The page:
Californias recently evolved and narrowly distributed neoendemics came about by a very different process than its paleoendemics. Paleoendemics tend to be of a more ancient lineage, and in many cases, are more widely distributed outside of California. Neoendemics, having evolved here tend to have their nearest relatives in close proximity, while paleoendemics tend to be disjunct from close relatives. Many paleoendemics have a boreal affinity. They were either pushed south to California during the ice ages or were simply more or less widely distributed in the cool temperate regions in the past. The waning of the last ice age and the cessation of cool, wet summers caused many of these species to migrate northward, upward in elevation, or to other cooler moister habitats where they could survive Californias hot dry summers. Sequoia sempervirens and Sequoiadendron giganteum are probably the best known California paleoendemics. Both of these species were much more widely distributed in the past and have since gone extinct every where but here. Unlike redwoods, many California paleoendemics occur outside of California, usually to the north in the Cascades of Oregon and Washington and also in Canada and Alaska. The now disjunct holdout populations, called relicts, have managed to survive in small pockets of suitable habitat called refugia. The California populations for many of these species are now the southern terminus of their distribution. Though a number of these paleoendemics are more widespread outside of California, within California many are rare remnants of a past vegetation, and therefore an important component of the species genetic diversity. For both these reasons these species deserve protection. At least three examples of rare plants found near Trinidad are paleoendemics. The black crowberry (Empetrum nigrum ssp. hermaphroditum), found from Oregon up to Alaska, appears to have its southern terminus at Elk Head. Both the bog club-moss (Lycopodiella inundata), found at Big Lagoon Bog, and running-pine (Lycopodium clavatum), though widely distributed in both the northwest and the northeast, are rare in California. These three species are on the CNPS List 2.
Edaphic endemism is a situation where a species has a strong fidelity to a specific soil type and is found nowhere else. California has a great many edaphic endemics owing to the states great geologic complexity. Serpentinite endemics are probably Californias most familiar endemics. The CNPS inventory lists 282 rare species endemic to serpentinite. However, many other types exist. The CNPS Inventory also lists 103 rare California species found on granite, 89 species on carbonates, 77 on volcanic rock, and 61 rare species on alkaline soils. While Californias edaphic endemics also tend to be neoendemics, exceptions exist. The recently discovered Shasta snow-wreath (Neviusia cliftonii), for instance, is found only on limestone outcrops, a soil type rare in California, but its closest relatives are found in the southeastern US. This species is therefore considered a relict species.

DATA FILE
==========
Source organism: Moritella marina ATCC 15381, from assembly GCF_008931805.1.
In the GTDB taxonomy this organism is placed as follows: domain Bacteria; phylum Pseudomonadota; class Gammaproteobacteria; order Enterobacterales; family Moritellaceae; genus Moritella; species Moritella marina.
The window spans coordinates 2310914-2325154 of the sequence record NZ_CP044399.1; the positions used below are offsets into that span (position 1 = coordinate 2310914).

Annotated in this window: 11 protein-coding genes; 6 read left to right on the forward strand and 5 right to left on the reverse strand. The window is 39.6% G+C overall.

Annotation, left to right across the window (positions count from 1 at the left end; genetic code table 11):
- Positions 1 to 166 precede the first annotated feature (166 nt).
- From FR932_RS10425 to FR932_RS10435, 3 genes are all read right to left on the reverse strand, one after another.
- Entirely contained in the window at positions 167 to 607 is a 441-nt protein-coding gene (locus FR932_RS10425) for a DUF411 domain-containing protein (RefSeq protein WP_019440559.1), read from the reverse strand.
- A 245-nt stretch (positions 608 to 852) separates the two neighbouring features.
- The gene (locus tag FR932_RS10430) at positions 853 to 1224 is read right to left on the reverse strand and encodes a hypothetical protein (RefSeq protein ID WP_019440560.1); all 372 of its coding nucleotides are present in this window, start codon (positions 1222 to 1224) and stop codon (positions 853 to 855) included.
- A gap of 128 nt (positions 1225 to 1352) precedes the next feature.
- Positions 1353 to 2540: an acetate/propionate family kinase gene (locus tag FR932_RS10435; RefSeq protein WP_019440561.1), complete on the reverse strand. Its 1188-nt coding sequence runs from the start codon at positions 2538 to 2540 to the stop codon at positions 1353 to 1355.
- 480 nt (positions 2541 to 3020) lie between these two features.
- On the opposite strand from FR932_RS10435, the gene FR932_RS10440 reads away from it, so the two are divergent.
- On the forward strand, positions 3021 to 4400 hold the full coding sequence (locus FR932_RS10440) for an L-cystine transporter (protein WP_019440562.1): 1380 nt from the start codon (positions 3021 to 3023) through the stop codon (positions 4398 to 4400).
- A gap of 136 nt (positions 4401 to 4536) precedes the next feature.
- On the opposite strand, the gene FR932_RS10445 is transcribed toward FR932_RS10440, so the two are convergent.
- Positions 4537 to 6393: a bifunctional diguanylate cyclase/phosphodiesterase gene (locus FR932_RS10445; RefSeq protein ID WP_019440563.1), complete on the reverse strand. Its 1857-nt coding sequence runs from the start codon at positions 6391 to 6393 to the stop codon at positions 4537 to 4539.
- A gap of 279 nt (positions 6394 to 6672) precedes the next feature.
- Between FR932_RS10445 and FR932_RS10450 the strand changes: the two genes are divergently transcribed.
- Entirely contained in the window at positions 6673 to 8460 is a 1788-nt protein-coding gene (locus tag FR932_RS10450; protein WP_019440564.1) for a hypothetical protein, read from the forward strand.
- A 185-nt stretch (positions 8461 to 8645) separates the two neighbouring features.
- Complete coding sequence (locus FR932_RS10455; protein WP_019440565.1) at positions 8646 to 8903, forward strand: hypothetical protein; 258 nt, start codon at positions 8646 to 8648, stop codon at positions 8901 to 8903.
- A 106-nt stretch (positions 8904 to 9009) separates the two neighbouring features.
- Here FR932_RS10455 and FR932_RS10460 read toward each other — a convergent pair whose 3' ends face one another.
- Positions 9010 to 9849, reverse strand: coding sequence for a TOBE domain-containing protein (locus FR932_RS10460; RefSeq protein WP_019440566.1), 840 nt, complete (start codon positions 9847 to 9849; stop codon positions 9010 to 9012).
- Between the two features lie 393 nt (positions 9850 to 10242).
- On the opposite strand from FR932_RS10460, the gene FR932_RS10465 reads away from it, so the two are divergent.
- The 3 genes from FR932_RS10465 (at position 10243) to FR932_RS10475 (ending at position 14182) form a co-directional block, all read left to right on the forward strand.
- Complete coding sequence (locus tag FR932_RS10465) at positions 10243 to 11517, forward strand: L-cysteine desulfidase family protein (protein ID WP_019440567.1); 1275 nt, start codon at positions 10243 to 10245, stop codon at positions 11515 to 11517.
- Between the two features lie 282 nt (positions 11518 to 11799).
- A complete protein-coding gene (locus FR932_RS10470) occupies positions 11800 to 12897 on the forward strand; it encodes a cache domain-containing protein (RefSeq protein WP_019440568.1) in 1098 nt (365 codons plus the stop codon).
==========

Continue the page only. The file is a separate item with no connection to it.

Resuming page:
In summary, the great diversity of the California flora, and specifically the floras high degree of rarity is due in large part to endemism. Californias topographic, geologic, and especially climatic diversity are primarily responsible for this endemism. But climate has acted in two opposing ways. It is interesting to note that the Mediterranean climate of cool wet winters and hot dry summers has much to do with the diversification of many neoendemics, but this dry summer climate is also responsible for the rarity of many of the species found here before the advent of a dry summer climate. It is mostly where the climate is more moist in the summer, such as the Klamath Region, and in small pockets of suitable habitat where the paleoendemics have managed to persist. For more information on endemism and the California flora I suggest Raven & Axelrods Origin and Relationships of the California Flora, recently reprinted by and available from CNPS, and Smith & Sawyers Endemic Vascular Plants of Northwestern California and Southwestern Oregon, Madrono Vol. 35, No. 1, 1988.